By the latter period of 1986, Georgia-born bluesman Robert Cray and his band had been causing quite a stir for a number of years. But 15 November was the date that year on which he entered the UK chart with the excellent Strong Persuader, which was not only his major label debut, for Mercury, but would become his first top 40 LP there.
Cray had been making his name as a brilliant guitarist and soulful lead vocalist – one he has maintained ever since – with a series of albums on the independent Hightone label. The last of those, 1985’s False Accusations, was followed by the new deal, but happily he didn’t break up a winning team. With Cray becoming ever more the cool new sound of the blues, Strong Persuader was produced by the band’s regular studio helmsmen, Dennis Walker and Bruce Bromberg.
The record also boasted the soulful contributions of Memphis Horns mainstays Andrew Love and Wayne Jackson, and as a writer, Walker also contributed four of the ten songs on Strong Persuader. One of these, the stylish story song “Right Next Door (Because Of Me),” became a single, as did “Smoking Gun” and “I Guess I Showed Her,” and Cray and the band raised their profile further with US and international touring.
Strong Persuader charted in the UK ahead of America, with an initial showing at No.49. Early in 1987, Cray won a Grammy for his album with Albert Collins and Johnny Copeland, Showdown! Then, as word spread that his band were the hot new name in blues, Persuader continued to sell, making its Top 40 debut in Britain the following June and eventually amassing more than six months in the Top 100.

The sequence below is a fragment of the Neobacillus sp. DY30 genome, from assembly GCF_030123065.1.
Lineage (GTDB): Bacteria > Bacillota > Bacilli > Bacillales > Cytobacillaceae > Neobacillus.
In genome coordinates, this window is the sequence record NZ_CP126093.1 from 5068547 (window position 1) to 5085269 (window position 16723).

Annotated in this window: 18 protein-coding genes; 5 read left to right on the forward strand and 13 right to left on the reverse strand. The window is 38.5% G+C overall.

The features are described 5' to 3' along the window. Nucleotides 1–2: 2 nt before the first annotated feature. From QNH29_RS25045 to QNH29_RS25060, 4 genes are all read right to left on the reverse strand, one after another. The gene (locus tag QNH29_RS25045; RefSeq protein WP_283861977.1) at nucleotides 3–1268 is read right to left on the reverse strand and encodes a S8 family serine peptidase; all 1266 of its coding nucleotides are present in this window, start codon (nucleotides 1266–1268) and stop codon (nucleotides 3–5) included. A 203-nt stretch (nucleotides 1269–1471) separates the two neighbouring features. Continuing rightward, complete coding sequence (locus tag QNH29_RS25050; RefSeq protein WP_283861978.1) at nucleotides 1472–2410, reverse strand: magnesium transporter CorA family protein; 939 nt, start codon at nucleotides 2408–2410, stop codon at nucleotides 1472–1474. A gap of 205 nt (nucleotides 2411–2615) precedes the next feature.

The message was getting through even louder at home. Cray was back at the Grammys in 1988, as Strong Persuader won Best Contemporary Blues Recording, and the album went all the way into the mainstream top 20 there, peaking at No. 13. It went gold in its year of release, platinum in 1987 and, remarkably, double platinum in 1996.
Listen to uDiscover Music’s Robert Cray Best Of playlist.
Samuel G. Freedman’s review for the New York Times sang Cray’s praises to the rafters. He wrote that Strong Persuader “seizes the spirit of the blues in a collection of sometimes brooding, sometimes sizzling songs. What makes the achievement especially heartening – and surprising – is that it happened on Mr. Cray’s first major-label release, too often the occasion when record conglomerates dilute a unique artist’s talent in hopes of cracking the mass market.”
Buy or stream Strong Persuader.